Indian legal system

Watch: Five activists who have worked to keep the spirit of the Indian Constitution alive

Five citizens. Five public causes. All for establishing one principle – to boost faith in the living document.

India usually remembers its Constitution – which, among other things, guarantees rights and freedom to citizens – once a year, on January 26.

A few people, however, work behind the scenes with legal interventions to uphold the inherent values of the Constitution, which include equality, justice and liberty. Here’s what five of these champions – four women and one man – of Constitutional values have achieved.

Ban on corporal punishment in school

Kusum Jain from Parents Forum Delhi was appalled when she heard how parents and teachers were ignorant of corporal punishment. “When you are beaten in the classroom, how can you learn?” points out Jain as she speaks about sensitivity in education.

Decriminalising politics

“If you are not bold, none of your virtues of honesty and integrity will come forward,” says Lilly Thomas on how the laws allowed criminals to become legislators till she petitioned an amendment the Representative of the Peoples Act 1951.

Thomas, who belongs to the first generation of women lawyers in India, has initiated several improvements to several existing laws by filing petitions. Here’s what she feels about the legal system in India.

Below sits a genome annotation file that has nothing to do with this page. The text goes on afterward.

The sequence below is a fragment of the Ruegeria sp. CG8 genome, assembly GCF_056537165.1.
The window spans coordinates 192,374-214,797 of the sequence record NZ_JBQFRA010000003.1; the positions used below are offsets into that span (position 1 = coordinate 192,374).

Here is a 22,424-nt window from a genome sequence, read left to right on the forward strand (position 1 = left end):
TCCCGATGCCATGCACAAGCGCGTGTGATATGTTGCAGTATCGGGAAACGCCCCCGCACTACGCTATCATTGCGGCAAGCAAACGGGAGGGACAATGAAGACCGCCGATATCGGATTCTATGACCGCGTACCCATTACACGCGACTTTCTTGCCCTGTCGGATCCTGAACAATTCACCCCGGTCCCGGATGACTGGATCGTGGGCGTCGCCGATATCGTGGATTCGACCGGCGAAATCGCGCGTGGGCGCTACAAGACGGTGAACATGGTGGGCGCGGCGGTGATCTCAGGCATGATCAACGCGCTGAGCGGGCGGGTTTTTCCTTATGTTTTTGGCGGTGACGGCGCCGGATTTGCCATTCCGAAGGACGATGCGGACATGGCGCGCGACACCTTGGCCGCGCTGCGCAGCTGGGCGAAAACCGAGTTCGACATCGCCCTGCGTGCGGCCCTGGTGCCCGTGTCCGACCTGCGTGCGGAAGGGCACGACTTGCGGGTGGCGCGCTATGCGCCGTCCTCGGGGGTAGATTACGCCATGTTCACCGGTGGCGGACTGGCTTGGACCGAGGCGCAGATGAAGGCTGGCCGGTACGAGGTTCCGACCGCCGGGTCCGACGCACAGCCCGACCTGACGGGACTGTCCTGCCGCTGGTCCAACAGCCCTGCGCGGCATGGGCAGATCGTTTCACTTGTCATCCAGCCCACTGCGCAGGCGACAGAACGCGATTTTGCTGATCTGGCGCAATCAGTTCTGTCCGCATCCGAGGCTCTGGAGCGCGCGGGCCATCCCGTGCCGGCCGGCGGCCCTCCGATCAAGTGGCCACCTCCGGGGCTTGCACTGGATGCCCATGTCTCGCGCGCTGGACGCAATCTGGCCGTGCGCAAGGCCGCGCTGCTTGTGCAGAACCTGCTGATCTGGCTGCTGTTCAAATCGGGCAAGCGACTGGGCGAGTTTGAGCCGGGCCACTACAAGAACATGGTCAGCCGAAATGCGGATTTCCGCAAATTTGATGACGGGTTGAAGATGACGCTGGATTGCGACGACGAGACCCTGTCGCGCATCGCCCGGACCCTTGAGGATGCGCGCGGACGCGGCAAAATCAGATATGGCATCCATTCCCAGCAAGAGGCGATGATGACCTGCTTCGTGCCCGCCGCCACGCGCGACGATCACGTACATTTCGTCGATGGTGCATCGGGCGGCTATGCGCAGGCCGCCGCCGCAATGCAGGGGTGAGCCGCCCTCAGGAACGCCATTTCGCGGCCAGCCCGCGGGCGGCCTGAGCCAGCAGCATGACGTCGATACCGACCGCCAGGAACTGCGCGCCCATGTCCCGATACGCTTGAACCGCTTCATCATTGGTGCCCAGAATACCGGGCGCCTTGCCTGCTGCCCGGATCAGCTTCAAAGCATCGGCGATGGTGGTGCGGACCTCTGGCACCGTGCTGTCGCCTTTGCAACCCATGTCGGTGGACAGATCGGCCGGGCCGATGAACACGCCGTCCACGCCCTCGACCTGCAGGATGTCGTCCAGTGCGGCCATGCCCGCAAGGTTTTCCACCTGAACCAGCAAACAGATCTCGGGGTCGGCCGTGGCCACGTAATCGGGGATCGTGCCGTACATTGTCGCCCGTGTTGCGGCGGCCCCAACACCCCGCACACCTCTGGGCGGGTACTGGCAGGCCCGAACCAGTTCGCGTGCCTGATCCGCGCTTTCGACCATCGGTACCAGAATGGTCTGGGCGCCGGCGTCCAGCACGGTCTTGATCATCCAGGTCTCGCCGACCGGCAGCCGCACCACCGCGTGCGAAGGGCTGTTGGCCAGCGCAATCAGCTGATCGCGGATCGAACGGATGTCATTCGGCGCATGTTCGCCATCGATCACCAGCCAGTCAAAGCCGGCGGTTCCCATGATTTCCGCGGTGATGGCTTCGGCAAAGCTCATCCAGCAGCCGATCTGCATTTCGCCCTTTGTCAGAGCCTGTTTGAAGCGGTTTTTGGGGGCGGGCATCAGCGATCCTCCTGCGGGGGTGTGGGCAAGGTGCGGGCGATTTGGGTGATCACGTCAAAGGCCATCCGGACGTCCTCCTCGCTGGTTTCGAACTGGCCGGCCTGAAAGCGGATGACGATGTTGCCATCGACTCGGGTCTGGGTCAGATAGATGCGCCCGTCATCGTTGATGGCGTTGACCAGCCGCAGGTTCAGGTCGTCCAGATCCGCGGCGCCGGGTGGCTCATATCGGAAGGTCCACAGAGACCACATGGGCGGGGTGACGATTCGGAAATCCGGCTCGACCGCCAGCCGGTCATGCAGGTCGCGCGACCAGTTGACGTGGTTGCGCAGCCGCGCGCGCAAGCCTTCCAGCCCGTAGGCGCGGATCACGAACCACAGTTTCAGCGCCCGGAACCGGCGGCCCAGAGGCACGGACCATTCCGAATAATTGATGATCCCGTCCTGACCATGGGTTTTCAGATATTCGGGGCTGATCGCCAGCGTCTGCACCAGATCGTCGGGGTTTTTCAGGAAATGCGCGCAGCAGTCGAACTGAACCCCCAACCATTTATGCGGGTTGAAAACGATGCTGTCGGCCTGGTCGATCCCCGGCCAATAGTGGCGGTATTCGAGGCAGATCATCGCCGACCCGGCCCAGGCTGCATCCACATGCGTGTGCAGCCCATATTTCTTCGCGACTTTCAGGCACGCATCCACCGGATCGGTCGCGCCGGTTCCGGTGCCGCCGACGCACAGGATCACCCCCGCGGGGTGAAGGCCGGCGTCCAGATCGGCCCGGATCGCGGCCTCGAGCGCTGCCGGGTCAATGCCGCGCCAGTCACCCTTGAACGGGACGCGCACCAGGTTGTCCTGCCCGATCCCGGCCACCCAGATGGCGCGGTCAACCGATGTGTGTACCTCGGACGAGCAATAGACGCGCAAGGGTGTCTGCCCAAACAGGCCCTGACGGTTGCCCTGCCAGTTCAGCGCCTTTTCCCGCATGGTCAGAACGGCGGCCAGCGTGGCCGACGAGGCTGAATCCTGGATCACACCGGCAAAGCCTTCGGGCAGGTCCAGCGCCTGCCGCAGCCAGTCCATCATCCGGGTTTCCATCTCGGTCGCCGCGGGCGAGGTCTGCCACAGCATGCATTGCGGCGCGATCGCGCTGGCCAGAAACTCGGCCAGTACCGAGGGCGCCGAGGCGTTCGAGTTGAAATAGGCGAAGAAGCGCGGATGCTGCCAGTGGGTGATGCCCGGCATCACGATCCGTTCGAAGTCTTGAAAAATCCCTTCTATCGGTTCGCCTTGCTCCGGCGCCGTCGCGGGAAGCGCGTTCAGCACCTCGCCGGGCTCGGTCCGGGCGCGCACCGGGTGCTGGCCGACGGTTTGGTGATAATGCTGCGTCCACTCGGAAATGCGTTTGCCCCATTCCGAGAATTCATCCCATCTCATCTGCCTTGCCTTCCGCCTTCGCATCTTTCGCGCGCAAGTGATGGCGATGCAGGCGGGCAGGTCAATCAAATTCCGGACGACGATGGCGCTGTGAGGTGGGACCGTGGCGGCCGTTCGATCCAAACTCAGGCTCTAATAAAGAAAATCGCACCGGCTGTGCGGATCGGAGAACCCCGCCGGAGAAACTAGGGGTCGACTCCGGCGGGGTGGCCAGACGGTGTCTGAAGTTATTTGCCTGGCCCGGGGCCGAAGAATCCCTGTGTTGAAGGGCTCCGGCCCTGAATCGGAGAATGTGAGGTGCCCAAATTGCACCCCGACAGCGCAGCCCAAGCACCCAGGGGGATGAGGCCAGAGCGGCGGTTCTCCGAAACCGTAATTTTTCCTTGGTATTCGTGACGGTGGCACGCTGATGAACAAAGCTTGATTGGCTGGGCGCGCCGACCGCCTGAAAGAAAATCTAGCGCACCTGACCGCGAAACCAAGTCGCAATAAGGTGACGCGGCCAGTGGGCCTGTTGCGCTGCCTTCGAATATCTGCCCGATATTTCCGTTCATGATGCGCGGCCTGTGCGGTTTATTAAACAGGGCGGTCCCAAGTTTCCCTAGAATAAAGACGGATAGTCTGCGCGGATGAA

Fighting human rights violations in Chattisgarh

In 2006, when Nandini Sundar, along with other civil right activists, approached various commissions and ministers regarding human rights violations by Salwa Judum in Chhattisgarh, she received no response.

Salwa Judum was a people’s movement created by the the Chhattisgarh government in June 2005 to deal with the law and order situation in the Naxalite-heavy Dantewada district. It comprised about 6,500 Special Police Officers (SPOs) appointed by the state government.

As part of the Independent Citizens’ Initiative, Sundar approached the Supreme Court with a writ petition in 2007. It held that the Salwa Judum policy violated both Article 14 (equality before law) and Article 21 (protection of life and personal liberty).

In the video below,the sociology professor from the University of Delhi speaks about the ground realities of Dantewada and the struggles during the legal intervention.

Freedom of expression on the internet

In 2012, two young women in Mumbai were arrested for criticising the shutdown in Maharashtra after politician Bal Thackeray’s death. The arrest under the Section 66 (A) of the Information Technology Act, 2000, drew fire for its vague and unconstitutional nature.

The law punished any person who by means of a computer or communication device sent any information that was “grossly offensive”, “annoying” or “of menacing character” with imprisonment up to three years and with a fine. Several arrests were made under the same section in other parts of the country.

Shreya Singhal, a second-year law student at University of Delhi, challenged this as a violation of fundamental right to freedom of speech and expression. Singhal talks about what inspired her to undertake this journey.

Medical aid for accident victims

Parmanand Katara, a senior advocate practising in the Supreme Court of India, came across an article about how a man on a scooter met with a road accident and succumbed to his injuries as the nearby hospital refused to handle a “medico-legal” case.

It shocked him that there were no laws governing the provision of medical aid to accident victims in the country. Here’s how his PIL was welcomed in the Supreme Court.

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This article was produced on behalf of Abbott by the marketing team and not by the editorial staff.